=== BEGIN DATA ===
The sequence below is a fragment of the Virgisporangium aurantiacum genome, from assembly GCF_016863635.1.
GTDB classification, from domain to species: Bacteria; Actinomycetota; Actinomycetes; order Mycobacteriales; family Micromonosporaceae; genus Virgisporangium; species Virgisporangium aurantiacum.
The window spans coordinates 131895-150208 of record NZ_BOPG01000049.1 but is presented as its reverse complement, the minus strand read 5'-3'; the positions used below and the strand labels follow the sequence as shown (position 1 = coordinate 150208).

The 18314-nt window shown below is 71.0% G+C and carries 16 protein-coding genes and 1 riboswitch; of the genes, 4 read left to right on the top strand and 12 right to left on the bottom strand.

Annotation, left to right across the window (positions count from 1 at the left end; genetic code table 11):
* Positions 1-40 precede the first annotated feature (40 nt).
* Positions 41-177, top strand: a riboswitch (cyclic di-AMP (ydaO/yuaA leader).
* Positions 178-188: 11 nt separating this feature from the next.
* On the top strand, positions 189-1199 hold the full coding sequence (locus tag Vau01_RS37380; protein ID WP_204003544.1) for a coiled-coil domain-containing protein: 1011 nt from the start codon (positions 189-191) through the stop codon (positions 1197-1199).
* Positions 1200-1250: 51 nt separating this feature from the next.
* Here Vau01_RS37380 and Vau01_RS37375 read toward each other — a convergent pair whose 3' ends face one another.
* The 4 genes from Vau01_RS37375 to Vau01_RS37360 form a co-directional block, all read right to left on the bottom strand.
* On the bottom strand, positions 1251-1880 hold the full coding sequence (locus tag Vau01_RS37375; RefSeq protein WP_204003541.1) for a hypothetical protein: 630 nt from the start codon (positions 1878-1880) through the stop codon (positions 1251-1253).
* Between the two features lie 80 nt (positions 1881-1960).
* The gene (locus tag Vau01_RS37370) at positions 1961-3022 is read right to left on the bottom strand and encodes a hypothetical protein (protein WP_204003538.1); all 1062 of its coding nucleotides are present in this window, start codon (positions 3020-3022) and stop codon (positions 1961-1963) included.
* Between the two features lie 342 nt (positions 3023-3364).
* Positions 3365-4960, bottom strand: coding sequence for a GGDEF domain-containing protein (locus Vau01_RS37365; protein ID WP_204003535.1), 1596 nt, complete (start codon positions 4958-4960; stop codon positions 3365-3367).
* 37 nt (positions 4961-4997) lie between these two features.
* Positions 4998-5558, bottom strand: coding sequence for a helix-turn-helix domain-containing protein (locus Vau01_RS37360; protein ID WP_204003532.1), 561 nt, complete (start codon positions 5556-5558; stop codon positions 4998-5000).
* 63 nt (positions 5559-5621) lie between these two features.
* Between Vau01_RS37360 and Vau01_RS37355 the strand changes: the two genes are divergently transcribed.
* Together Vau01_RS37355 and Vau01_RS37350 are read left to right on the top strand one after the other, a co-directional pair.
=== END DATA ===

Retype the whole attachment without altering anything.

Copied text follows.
The sequence below is a fragment of the Virgisporangium aurantiacum genome, from assembly GCF_016863635.1.
GTDB classification, from domain to species: Bacteria; Actinomycetota; Actinomycetes; order Mycobacteriales; family Micromonosporaceae; genus Virgisporangium; species Virgisporangium aurantiacum.
The window spans coordinates 131895-150208 of record NZ_BOPG01000049.1 but is presented as its reverse complement, the minus strand read 5'-3'; the positions used below and the strand labels follow the sequence as shown (position 1 = coordinate 150208).

The 18314-nt window shown below is 71.0% G+C and carries 16 protein-coding genes and 1 riboswitch; of the genes, 4 read left to right on the top strand and 12 right to left on the bottom strand.

Annotation, left to right across the window (positions count from 1 at the left end; genetic code table 11):
* Positions 1-40 precede the first annotated feature (40 nt).
* Positions 41-177, top strand: a riboswitch (cyclic di-AMP (ydaO/yuaA leader).
* Positions 178-188: 11 nt separating this feature from the next.
* On the top strand, positions 189-1199 hold the full coding sequence (locus tag Vau01_RS37380; protein ID WP_204003544.1) for a coiled-coil domain-containing protein: 1011 nt from the start codon (positions 189-191) through the stop codon (positions 1197-1199).
* Positions 1200-1250: 51 nt separating this feature from the next.
* Here Vau01_RS37380 and Vau01_RS37375 read toward each other — a convergent pair whose 3' ends face one another.
* The 4 genes from Vau01_RS37375 to Vau01_RS37360 form a co-directional block, all read right to left on the bottom strand.
* On the bottom strand, positions 1251-1880 hold the full coding sequence (locus tag Vau01_RS37375; RefSeq protein WP_204003541.1) for a hypothetical protein: 630 nt from the start codon (positions 1878-1880) through the stop codon (positions 1251-1253).
* Between the two features lie 80 nt (positions 1881-1960).
* The gene (locus tag Vau01_RS37370) at positions 1961-3022 is read right to left on the bottom strand and encodes a hypothetical protein (protein WP_204003538.1); all 1062 of its coding nucleotides are present in this window, start codon (positions 3020-3022) and stop codon (positions 1961-1963) included.
* Between the two features lie 342 nt (positions 3023-3364).
* Positions 3365-4960, bottom strand: coding sequence for a GGDEF domain-containing protein (locus Vau01_RS37365; protein ID WP_204003535.1), 1596 nt, complete (start codon positions 4958-4960; stop codon positions 3365-3367).
* 37 nt (positions 4961-4997) lie between these two features.
* Positions 4998-5558, bottom strand: coding sequence for a helix-turn-helix domain-containing protein (locus Vau01_RS37360; protein ID WP_204003532.1), 561 nt, complete (start codon positions 5556-5558; stop codon positions 4998-5000).
* 63 nt (positions 5559-5621) lie between these two features.
* Between Vau01_RS37360 and Vau01_RS37355 the strand changes: the two genes are divergently transcribed.
* Together Vau01_RS37355 and Vau01_RS37350 are read left to right on the top strand one after the other, a co-directional pair.